We say it in Ekiti here, that if your yam is big, use your hand to cover it when you are eating it. Our people need to conform. Yes, it is not good that those people are attacking us. Like I have heard the Minister of Foreign Affairs said, there is no Nigerian casualty. The point is that our people are garrulous noisy. Very noisy indeed. It is as if it is only Nigerians they know there. Our people are loud. We are very loud and manner less. Some of the things we do here in Nigeria cannot be tolerated outside of this clime. They will not allow it. I mean other societies cannot allow the sort of behaviour we display here in their own countries. If you go to another mans country and you find prosperity, you have to humble yourself. You do that, when there is trouble they will not target you. Our people; I think the way they live there make people target them. It is not only our people that travel in the world. When you go to America it is Nigeria, Nigeria, you go to Britain it is Nigeria, Nigeria. Even in Ghana, they are pursuing us there. You go to Gabon, the same thing. Wetin? So we need to talk to ourselves. That is my opinion. We need to talk to our people over there to take it easy. It is not as if it is right for South Africans to attack us. No! I even learnt some of our people got themselves together to defend themselves. Now, generally Nigeria is not seen as a serious country because what is our government doing to protect its citizens. Nothing! Even if government orders them to come home, will they come home? It is not the first time they are attacking Nigerians in South Africa. So, the question still remains: what are they doing there, you cannot do here? Like I tell my children who live abroad, precisely in the States, when the police stops you, stop, obey the law where ever you find yourself. If they ask questions, answer them quickly, be friendly with them. Dont do like the Americans that will confront the police and the police may shoot them. You notice that police in America kill more of Black Americans. It does not happen to immigrants, for we are more polite. So, like I have said, let our people be humble, live quietly even when they have made money over there so that they will not attract attention to themselves.

Do we then say it is because we are losing our cultural value that has made some of us to forget simple mannerisms?

Our people are mannerless. Can you believe that in a small town like this, there are hoodlums; there are area boys and girls. There are cult boys, there are garage boys all over. So in terms of mannerlessness I think Nigeria went off the track about thirty or forty years ago. We have lost it and it will take serious leadership to bring us back on track, to teach our people. I know it is not everybody that has lost it. No. My children cannot misbehave. So, also are your own children. But the main problem that is contributing to this is uncontrolled population. The government is not doing anything to encourage family planning. Most of the boys out there, their fathers do not even know they are there. They do not even know them or who they are. Their mothers have forgotten they have them. And nobody is controlling them or what they do. These boys you see them, a boy of 18 years has already impregnated four girls. And you see a girl of 18 with four children. What is she going to teach those children? So I think government has to make a deliberate effort to discourage unplanned childbirth. That is what is contributing to our lawlessness.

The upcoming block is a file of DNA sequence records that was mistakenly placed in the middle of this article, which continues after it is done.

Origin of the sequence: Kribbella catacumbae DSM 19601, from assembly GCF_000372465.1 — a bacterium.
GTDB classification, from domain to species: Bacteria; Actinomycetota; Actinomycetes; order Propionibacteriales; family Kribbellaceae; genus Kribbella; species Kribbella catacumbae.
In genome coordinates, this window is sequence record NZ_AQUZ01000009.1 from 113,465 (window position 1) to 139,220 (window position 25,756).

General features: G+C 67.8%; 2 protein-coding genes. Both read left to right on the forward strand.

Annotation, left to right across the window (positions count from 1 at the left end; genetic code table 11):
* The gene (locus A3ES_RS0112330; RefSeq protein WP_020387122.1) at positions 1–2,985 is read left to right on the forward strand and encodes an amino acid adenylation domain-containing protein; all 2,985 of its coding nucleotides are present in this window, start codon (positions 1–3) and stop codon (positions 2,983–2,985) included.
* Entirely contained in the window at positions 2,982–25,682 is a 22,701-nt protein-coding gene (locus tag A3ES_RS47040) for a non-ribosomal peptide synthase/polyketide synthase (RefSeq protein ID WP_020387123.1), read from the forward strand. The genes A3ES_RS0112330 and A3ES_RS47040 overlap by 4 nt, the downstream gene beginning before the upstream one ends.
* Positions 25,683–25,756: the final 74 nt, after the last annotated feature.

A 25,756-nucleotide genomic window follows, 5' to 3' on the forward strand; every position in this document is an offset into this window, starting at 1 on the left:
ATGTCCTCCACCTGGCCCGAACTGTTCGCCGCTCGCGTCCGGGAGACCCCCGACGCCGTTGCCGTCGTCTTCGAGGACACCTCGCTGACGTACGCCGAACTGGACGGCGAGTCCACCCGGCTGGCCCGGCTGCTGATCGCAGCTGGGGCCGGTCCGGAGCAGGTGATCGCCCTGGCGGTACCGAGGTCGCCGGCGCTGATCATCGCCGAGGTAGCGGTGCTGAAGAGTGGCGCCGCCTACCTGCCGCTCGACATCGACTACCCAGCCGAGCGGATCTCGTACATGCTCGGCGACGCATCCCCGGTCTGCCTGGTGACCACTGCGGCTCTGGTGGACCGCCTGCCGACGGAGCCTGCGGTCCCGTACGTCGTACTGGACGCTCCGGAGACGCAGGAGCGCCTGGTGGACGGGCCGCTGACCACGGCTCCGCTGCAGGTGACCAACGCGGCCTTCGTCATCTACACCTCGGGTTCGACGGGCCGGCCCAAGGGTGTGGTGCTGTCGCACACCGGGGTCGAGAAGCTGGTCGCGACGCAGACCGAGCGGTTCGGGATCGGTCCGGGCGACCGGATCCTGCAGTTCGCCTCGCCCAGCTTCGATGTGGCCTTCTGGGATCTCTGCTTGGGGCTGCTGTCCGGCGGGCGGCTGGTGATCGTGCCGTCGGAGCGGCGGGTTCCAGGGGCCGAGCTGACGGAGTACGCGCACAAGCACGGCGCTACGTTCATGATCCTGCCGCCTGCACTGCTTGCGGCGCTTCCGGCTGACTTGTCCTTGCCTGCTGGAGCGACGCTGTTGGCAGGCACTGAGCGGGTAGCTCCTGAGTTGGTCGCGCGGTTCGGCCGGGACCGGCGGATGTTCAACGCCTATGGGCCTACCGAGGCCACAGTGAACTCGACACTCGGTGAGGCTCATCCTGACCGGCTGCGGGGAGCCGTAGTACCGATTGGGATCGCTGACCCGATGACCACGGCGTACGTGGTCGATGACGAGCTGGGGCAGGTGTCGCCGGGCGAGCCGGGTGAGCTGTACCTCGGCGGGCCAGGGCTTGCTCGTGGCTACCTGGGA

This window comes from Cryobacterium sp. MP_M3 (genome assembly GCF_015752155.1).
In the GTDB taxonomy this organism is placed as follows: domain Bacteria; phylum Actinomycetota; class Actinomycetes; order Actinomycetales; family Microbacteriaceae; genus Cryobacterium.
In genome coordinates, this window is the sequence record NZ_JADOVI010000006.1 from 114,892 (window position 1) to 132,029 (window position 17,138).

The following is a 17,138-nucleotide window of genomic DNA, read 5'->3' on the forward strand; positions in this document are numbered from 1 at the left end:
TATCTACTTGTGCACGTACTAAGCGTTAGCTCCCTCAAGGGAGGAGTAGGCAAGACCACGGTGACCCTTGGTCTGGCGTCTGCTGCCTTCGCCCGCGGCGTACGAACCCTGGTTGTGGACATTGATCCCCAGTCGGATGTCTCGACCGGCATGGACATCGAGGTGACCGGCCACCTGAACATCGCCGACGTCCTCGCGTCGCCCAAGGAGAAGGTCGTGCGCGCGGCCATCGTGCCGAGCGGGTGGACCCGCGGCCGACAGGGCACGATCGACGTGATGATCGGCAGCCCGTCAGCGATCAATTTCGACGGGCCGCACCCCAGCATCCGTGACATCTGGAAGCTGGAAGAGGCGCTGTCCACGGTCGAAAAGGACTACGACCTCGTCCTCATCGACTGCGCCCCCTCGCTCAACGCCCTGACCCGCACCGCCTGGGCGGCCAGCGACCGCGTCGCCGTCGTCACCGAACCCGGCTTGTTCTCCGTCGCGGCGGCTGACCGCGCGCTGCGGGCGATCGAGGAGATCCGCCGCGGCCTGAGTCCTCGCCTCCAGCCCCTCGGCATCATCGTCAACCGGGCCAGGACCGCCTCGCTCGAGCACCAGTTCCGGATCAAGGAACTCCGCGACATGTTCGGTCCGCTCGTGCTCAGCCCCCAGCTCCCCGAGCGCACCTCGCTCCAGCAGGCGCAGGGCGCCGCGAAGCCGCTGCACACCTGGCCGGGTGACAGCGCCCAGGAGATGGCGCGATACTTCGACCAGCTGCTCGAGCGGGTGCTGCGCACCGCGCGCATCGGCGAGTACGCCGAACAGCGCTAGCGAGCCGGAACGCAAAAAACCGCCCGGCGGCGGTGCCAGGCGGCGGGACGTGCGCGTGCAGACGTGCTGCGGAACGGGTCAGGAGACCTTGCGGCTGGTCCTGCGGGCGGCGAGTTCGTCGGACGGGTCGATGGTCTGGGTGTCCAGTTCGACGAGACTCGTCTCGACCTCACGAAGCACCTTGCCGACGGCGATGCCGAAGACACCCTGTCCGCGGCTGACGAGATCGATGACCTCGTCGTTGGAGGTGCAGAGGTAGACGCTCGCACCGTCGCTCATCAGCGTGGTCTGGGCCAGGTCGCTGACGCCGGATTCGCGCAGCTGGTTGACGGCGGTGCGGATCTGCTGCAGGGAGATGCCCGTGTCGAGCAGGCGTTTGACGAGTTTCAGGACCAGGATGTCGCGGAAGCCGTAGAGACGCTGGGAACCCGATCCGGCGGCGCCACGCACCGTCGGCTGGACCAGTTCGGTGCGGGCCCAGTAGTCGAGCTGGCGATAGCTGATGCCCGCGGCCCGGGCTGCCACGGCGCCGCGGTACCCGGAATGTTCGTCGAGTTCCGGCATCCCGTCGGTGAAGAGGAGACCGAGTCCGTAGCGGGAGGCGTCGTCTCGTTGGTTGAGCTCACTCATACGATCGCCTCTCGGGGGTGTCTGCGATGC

Again UNESCO is saying that by 2050, many world languages will go extinct?

It is possible. It is already happening. About two weeks ago, I read somewhere that governor Fayemi made a law that in every traditional gathering in the state, you must use Yoruba to conduct it, you must use Ekiti dialect to do so. Like I said, government has to make deliberate efforts to make Nigerians, Nigerians. Those of us in positions it is a shame. For instance my wife is Igbo. When my children were growing up she wanted them to speak her language. She was speaking it to them. I was speaking Yoruba to them. The children became confused. So they spoke English, but they are picking Yoruba now. My grown up children, those ones are okay. We must encourage ourselves to speak our languages at home to our children.

How do you appraise the security situation in the South-West as it is today?

Oh, I do not follow the politicians to assess the security situation in our land. Our politicians make politically correct statements all the time. I believe that Nigeria is not as bad as it was in the 1980s. Then we used to have robberies from street, house to house in most urban areas of the country. They would come with megaphones and say all of you bring out all your money and come deposit them here. If we come to your house you are in trouble. In this West, in Lagos, there was hardly any night when you did not hear cases of armed robbers terrorizing residents. They would be shooting and people would be crying and dying. In this same country car snatching also happened at a time. Then if you boarded a Peugeot car you had 90% chances of being kidnapped or the car being snatched. At times the passengers may be robbed or shot at or even killed. This country, was worse than this. Yes, things are bad in the North, in Zamfara, Jigawa, Katsina and some others. Borno is a war zone. It is evil for those in the West to be crying as if the Boko Haram war is here with us. Even people are saying it is the Fulani herdsmen who are invading us when there are more troubles in the North. The people who are killing or being killed in the North over there, are they Yoruba? People in Zamfara they carry a whole village and say okay we will massacre all of you and they do so even after they have paid ransom. Those are the people facing the trouble but here we say oh, they are the ones attacking us here. I am not saying there are no crises here in the West; but I believe we should talk about the whole country and not isolate one from the rest. Thats my take on it.

Author: Edozie Udeze

Source: https://thenationonlineng.net/our-festivals-bring-peace-and-unity/